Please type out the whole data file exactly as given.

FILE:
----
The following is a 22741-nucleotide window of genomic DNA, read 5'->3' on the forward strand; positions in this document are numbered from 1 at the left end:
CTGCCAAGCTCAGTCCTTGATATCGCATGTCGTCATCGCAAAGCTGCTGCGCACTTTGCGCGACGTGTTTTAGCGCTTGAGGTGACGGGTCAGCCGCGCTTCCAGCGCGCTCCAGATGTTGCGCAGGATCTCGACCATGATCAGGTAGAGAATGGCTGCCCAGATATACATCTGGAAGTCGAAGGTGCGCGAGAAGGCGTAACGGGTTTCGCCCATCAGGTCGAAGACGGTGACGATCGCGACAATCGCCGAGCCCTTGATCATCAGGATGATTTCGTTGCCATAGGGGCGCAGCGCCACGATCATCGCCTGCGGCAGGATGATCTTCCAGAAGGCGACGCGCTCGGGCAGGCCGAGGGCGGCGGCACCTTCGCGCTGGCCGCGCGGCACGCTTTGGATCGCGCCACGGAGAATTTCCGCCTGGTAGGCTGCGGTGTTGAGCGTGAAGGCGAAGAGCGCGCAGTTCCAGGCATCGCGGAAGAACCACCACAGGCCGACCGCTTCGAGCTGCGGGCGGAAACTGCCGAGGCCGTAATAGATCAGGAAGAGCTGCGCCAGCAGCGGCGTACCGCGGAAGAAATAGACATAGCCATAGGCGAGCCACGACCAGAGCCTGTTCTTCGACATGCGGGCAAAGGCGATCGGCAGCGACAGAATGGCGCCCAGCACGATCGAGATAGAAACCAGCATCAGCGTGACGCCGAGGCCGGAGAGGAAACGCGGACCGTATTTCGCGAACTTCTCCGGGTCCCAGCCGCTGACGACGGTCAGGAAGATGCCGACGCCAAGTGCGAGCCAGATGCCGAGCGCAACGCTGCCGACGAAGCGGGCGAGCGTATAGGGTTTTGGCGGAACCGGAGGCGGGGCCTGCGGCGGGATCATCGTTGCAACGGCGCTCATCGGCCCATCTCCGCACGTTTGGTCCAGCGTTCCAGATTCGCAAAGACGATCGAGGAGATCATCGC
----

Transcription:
The following is a 22741-nucleotide window of genomic DNA, read 5'->3' on the forward strand; positions in this document are numbered from 1 at the left end:
CTGCCAAGCTCAGTCCTTGATATCGCATGTCGTCATCGCAAAGCTGCTGCGCACTTTGCGCGACGTGTTTTAGCGCTTGAGGTGACGGGTCAGCCGCGCTTCCAGCGCGCTCCAGATGTTGCGCAGGATCTCGACCATGATCAGGTAGAGAATGGCTGCCCAGATATACATCTGGAAGTCGAAGGTGCGCGAGAAGGCGTAACGGGTTTCGCCCATCAGGTCGAAGACGGTGACGATCGCGACAATCGCCGAGCCCTTGATCATCAGGATGATTTCGTTGCCATAGGGGCGCAGCGCCACGATCATCGCCTGCGGCAGGATGATCTTCCAGAAGGCGACGCGCTCGGGCAGGCCGAGGGCGGCGGCACCTTCGCGCTGGCCGCGCGGCACGCTTTGGATCGCGCCACGGAGAATTTCCGCCTGGTAGGCTGCGGTGTTGAGCGTGAAGGCGAAGAGCGCGCAGTTCCAGGCATCGCGGAAGAACCACCACAGGCCGACCGCTTCGAGCTGCGGGCGGAAACTGCCGAGGCCGTAATAGATCAGGAAGAGCTGCGCCAGCAGCGGCGTACCGCGGAAGAAATAGACATAGCCATAGGCGAGCCACGACCAGAGCCTGTTCTTCGACATGCGGGCAAAGGCGATCGGCAGCGACAGAATGGCGCCCAGCACGATCGAGATAGAAACCAGCATCAGCGTGACGCCGAGGCCGGAGAGGAAACGCGGACCGTATTTCGCGAACTTCTCCGGGTCCCAGCCGCTGACGACGGTCAGGAAGATGCCGACGCCAAGTGCGAGCCAGATGCCGAGCGCAACGCTGCCGACGAAGCGGGCGAGCGTATAGGGTTTTGGCGGAACCGGAGGCGGGGCCTGCGGCGGGATCATCGTTGCAACGGCGCTCATCGGCCCATCTCCGCACGTTTGGTCCAGCGTTCCAGATTCGCAAAGACGATCGAGGAGATCATCGC